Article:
Picking up on the what-its-like-to-live-and-survive-in-Chile-as-a-foreigner conversation over at Don Güill’s Chile blog C.hileno this is an incredible opportunity to feature the excellent short “docu-fiction” by up and coming documentary filmmaker and editor Anthony Rauld about life and love in Chile. Anthony’s newest documentary, created by Lauren Rosenfeld, is about life and water and a big gold mine called Pascua Lama in the Atacama Desert, “Watershed.”

Part II can be found on YouTube here.

Chile in the News (alternative title, “Prostitute auctions sex for charity”)

Posted in chile, Chile culture, People and Places, Santiago, US, Viva Chile by tomasdinges on December 5, 2007

Monocle magazine in its recent issue 8, Volume 1, declares that the architectural debate over the future of the burnt down Diego Portales building, a legacy to when gray architecture brought together Allende (who had it designed and built) and Pinochet (who placed the governing Junta’s offices within it). The gray days of fascism meet the gray facade of socialism. It’s a cute mention, but short. Im thinking they reacted to the letter to the editor posted by the architect of the phenomenally ugly building which ruined the Lastarria neighborhood, in El Mercurio late August. A copy of the discussion in El Mercurio about the debate over the future of the building can be found at the blog Plataforma Urbana here.

Los Detectives Salvajes by Roberto Bolano, and translated by Natasha Wimmer, has been named one of the ten best books of the year by the NY Times. NYC (James Wood) , in a review, is all over Bolano’s junk, as is the guy who commented to me about the cool yellow and black hardcover underneath my arm as I got on the train. On the day of its publication the article was the most emailed article of the NY Times website. Im reading it right now. Its cerebral, and he likes poets. Go Arturo. The book is a “clever autobiograhy” that seems to be about visceral realists roaming Mexico City, Paris, Barcelona, having sex and doing some mild drugs…and reading/writing/talking poetry. Was also in top five of WashPost..a fact which El Mercurio was so sharp as to pick up, despite that the relevance of a WashPost book review for fiction is significantly less than that of NYT. Dumbasses.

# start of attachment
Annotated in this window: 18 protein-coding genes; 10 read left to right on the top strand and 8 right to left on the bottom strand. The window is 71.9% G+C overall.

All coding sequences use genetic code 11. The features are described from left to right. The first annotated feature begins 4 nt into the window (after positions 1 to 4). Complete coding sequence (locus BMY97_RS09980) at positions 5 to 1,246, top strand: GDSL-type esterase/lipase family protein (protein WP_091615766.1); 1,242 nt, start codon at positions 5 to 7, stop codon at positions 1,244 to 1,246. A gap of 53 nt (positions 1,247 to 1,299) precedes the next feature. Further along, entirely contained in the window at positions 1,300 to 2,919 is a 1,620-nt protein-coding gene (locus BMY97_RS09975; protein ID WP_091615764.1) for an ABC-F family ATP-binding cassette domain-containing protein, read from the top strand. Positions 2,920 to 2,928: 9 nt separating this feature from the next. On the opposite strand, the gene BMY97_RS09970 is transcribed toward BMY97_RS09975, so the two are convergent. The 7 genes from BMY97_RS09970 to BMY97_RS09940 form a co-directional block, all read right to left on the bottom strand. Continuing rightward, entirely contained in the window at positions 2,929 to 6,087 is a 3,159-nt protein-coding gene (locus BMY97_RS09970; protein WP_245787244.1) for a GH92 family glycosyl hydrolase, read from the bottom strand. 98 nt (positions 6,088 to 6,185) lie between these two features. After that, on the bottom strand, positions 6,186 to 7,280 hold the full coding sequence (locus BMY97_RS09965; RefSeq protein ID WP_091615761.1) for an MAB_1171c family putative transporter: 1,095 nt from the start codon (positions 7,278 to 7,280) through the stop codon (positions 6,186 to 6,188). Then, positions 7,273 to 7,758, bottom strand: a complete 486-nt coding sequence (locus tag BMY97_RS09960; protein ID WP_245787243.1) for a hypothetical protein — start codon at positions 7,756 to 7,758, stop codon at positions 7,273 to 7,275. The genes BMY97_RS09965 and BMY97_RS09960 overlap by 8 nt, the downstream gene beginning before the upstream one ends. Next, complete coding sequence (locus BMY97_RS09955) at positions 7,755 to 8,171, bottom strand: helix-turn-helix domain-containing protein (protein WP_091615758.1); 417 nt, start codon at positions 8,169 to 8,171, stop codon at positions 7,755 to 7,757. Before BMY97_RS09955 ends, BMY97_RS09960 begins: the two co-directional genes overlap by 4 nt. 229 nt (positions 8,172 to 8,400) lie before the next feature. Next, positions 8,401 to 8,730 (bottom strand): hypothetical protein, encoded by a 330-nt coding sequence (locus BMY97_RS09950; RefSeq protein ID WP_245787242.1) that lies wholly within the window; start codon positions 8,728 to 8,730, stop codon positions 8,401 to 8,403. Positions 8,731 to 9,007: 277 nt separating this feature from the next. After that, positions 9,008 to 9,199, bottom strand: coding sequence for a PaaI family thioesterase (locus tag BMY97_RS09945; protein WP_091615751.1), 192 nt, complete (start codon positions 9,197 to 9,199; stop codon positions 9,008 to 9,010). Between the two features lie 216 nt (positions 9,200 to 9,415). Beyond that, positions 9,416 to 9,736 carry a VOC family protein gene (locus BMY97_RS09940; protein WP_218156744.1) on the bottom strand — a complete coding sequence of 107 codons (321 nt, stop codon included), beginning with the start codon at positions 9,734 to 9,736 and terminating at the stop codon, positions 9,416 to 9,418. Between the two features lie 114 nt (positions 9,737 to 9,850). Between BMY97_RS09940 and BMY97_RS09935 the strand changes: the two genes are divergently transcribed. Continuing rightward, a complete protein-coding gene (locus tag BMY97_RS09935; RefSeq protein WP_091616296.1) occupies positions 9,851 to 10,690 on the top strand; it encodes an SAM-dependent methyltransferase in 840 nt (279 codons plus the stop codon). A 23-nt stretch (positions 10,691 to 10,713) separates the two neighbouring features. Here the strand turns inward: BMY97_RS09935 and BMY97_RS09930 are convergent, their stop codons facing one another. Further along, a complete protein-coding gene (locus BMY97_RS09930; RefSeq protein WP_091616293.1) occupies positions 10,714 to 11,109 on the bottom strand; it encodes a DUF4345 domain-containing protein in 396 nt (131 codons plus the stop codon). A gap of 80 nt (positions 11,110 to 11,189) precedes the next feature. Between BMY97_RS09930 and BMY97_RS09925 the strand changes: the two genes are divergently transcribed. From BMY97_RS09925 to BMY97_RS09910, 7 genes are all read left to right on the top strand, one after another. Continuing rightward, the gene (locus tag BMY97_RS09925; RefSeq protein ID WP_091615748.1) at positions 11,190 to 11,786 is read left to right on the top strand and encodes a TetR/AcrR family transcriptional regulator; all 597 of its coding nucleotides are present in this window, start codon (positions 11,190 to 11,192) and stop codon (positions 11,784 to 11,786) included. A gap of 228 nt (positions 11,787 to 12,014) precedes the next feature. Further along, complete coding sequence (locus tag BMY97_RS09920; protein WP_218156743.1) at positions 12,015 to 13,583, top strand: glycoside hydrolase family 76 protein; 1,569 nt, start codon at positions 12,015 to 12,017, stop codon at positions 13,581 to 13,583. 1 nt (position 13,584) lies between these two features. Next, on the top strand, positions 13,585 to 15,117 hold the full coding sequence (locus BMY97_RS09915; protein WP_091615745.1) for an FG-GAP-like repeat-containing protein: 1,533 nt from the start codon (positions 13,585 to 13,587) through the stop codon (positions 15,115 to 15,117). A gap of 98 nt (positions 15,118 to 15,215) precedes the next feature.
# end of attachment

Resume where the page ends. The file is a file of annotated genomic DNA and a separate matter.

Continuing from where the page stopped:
Speaking of the WashPost, Don Guill, writer of the Chile blog C.hileno, published a short article in the Spider (you know, like Google technology) blog section this past weekend. This time Sebastian Pinera, principal share owner of airline LanChile (which recently put in an order for like 30 or so Boeing’s, for $1.5 billion over 5 years) is serious about running for President of Chile. So serious that he even got himself a Facebook profile. Oh, digital life. What is next, a Second Life avatar? Not far fetched I’d argue. So, which do I highlight, the Washpost article, or Will’s blog entry?

I was in Penn Station killing time going from the ebony skin mags to other things and found ANOTHER story on Nomads of the Seas I think it was GQ, late in doing a story about the luxury fly-fishing operation in Patagonia. Read about the concept, heli-fishing, in Portfolio (April 2007) The service offers helicopter transport to remote lakes and streams in the Chilean Patagonia, as well as Jet Boat and Zodiac motoring. My draft blog entry was written and never finished like six months ago, when the specialty magazines (luxury/fishing) wrote about it and I checked out the spelling error plagued and khaki/ olive green themed website by Leo Prieto. The fancy, custom boat, for the fancy custom (or self-made?) clients cost $22 million dollars. The original crew are ex-military folks (are they ever ex-military?) including a former bodyguard for Pinochet. I think he is a different generation and was not a part of the real nasty stuff, just the regular nasty stuff.Maria Carolina

The WashPost did another blog post, about call girl Maria Carolina , who donated a days worth of labor (about USD$5000)…all 27 hours of sex, to the Teleton, a famous charity telethon for disabled kids which mobilizes all of Chile around Mario Kreutzberger (famous host of Sabado Gigante and now producer of a movie called Testigos de Silencio about his Jewish heritage (google Elissa Strauss shortly)).

“I’ve already auctioned off the 27 hours of love,” Maria Carolina told Reuters on Wednesday, saying she had raised about $4,000. “One of my clients already paid. It seemed like a good deed to him.

Teleton donation It is normally a family affair. Check out the comments on the WashPost blog.